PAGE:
Accelerating Design Cycles

Kabaria would never have guessed that the swab would garner his employer a spot on the Top 10 list of Fast Company’s “Most Innovative Companies” (March/April 2021).

Nor could he have imagined that he would engineer a nasal swab to help stem a national medical supply shortage during the pandemic. Resolution Medical was able to scale capacity to print more than 1 million swabs per week using Carbon’s printers.

“It shows that if you can print locally and design very fast, even a large clinical study can happen in a very short amount of time,” reflected Kabaria. “Of course, there was pressure from the shortage, but that allowed Resolution Medical and Carbon to put this swab in the market for clinical institutions to purchase and use, along with the right clinical data within 20 days.”

Earlier this year, Carbon announced that its subscribers would have access to its Carbon Design Engine software. The system automates the process of creating performance-oriented lattices—a timesaver for design engineers.

This step toward democratizing the software, Kabaria said, will help relieve a bottleneck. Carbon’s team of mechanical engineers uses the tool to help customers. However, they are limited by the number of queries they can assist at any given time. Making the software available to companies that own Carbon printers will allow customers to explore their own ideas.

The software application can be accessed through the cloud. It is built around five structures, each offering unique mechanical behaviors, such as the ability to plot for stiffness-to-mass ratio, long stress plateau for memory foam or nonlinear mechanical response. The application also helps users select parameters based on volume production. Once the user uploads a part, the platform automatically populates the lattice, while at the same time taking on the burden of the algorithmic work and computational geometry.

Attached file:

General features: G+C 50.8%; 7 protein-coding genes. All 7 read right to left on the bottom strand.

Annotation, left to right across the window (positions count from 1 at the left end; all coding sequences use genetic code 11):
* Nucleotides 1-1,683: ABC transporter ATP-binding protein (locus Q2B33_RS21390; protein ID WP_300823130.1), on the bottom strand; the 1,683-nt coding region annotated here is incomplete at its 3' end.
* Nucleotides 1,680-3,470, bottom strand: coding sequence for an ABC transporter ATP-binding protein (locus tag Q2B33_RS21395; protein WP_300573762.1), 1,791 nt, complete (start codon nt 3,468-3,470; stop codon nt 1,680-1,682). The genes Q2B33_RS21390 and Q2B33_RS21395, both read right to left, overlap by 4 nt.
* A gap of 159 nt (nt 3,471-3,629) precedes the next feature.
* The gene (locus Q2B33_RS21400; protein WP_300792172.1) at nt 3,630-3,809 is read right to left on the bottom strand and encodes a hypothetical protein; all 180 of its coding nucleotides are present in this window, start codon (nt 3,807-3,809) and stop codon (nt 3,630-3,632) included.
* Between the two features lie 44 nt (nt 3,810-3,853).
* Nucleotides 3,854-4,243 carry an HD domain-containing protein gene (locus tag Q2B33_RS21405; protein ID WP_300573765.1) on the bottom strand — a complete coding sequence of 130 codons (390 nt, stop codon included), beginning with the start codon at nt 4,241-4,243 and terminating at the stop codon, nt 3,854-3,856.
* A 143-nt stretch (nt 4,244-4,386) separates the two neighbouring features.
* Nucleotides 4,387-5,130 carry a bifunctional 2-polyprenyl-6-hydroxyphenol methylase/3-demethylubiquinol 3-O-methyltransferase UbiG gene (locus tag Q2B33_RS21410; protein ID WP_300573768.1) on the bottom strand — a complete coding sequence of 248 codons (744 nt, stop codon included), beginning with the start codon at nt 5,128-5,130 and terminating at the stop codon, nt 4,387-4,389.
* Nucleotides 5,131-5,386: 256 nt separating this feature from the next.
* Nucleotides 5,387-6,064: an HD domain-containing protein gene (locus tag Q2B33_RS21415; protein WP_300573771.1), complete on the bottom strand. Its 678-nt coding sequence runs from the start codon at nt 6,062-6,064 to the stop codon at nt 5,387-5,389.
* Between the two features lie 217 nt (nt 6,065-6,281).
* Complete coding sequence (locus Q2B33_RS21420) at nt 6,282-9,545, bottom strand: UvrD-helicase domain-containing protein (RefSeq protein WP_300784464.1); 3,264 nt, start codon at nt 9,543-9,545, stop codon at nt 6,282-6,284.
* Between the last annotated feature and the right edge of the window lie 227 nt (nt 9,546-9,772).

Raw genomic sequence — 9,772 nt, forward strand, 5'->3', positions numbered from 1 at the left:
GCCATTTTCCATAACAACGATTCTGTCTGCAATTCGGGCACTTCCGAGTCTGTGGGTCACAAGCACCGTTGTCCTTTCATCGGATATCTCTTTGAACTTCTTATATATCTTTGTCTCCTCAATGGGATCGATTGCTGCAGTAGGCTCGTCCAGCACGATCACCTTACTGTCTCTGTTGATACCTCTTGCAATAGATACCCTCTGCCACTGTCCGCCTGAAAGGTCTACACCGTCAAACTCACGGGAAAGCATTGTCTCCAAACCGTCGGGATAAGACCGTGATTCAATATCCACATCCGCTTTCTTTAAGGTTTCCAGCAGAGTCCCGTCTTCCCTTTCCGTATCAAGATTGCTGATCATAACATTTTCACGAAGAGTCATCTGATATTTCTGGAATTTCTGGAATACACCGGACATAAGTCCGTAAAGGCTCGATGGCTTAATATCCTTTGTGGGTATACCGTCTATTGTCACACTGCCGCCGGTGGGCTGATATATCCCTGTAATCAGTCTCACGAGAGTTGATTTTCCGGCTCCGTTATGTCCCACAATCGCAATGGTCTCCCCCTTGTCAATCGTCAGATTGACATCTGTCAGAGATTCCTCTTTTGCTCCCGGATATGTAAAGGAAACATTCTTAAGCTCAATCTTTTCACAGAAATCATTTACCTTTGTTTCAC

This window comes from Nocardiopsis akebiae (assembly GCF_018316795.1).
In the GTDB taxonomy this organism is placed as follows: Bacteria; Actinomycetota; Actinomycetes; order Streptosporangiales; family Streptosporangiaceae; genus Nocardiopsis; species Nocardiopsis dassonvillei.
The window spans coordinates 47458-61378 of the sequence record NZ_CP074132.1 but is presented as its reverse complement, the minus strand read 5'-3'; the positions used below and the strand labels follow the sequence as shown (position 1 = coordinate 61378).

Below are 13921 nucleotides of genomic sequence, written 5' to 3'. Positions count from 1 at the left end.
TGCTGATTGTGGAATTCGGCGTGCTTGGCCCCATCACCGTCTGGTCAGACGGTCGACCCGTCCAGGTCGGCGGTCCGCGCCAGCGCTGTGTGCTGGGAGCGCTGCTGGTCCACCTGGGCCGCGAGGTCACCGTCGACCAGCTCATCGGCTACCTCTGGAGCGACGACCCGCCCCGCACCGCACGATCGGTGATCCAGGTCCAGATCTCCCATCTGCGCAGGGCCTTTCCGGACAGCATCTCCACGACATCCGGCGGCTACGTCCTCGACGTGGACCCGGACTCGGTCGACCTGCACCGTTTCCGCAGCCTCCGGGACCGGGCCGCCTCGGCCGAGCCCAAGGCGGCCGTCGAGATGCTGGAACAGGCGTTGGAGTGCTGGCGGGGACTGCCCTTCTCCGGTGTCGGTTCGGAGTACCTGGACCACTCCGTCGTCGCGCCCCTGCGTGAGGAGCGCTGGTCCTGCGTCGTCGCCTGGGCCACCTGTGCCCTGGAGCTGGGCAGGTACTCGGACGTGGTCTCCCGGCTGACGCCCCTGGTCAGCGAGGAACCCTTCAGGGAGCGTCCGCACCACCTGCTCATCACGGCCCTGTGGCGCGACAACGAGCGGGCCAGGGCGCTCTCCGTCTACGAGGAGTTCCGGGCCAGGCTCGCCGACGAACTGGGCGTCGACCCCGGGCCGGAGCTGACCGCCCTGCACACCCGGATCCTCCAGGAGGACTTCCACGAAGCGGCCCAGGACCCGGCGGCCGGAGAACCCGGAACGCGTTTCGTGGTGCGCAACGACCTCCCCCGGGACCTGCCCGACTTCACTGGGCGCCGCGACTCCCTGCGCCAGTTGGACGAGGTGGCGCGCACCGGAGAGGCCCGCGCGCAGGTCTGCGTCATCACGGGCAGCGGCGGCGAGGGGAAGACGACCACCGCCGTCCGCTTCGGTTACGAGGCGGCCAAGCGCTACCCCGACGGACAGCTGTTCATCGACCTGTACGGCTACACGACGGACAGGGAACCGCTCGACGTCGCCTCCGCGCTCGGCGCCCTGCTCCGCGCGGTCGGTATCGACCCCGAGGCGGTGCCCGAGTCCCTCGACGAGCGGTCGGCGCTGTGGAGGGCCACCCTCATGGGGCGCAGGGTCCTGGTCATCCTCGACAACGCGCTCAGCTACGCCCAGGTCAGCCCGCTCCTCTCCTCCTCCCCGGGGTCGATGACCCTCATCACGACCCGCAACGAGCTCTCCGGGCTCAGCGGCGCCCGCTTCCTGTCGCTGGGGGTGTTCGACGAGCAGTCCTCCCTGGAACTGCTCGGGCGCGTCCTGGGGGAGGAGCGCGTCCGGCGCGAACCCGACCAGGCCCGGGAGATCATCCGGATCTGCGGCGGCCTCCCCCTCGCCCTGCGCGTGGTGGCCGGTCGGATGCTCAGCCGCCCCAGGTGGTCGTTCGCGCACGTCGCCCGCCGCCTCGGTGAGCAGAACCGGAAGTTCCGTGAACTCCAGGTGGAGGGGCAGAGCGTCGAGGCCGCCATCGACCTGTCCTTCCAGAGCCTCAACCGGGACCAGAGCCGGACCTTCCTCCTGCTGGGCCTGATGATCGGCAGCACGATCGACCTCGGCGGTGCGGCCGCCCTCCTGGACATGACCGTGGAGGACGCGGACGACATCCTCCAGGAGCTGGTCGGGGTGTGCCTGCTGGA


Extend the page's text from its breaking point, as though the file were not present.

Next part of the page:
The Super Tacks X helmet, crafted with the Carbon DLS 3D printing process, replaces foam padding with the NEST Tech lattice for increased breathability, comfort and protection.Carbon

Working with CCM, an official licensee of on-ice hockey equipment for the National Hockey League (NHL), Carbon used Design Engine to produce custom Super Tacks X helmets. “Each helmet is unique to the player who wears the helmet,” said Kabaria. “We used the same tool to automatically generate a design specific to a particular head shape, without any human intervention.”


Similarly, opening the platform to design engineers in Carbon’s ecosystem will enable users to find new applications that can be taken from design to production, said Kabaria. It allows users to be innovative while being collaborative and providing feedback.

For Kabaria, therein lies the lightbulb moment. The value for Carbon is the insight gained from design engineers. The idea is to keep adding computational power to generate complex shapes quickly across different industries. “From consumer products, automotive components to medical devices,” said Kabaria, “the universe of parts that we can affect is pretty wide.”

Watch the Machine Design Insider Interview with Ellen Kullman, CEO of Carbon.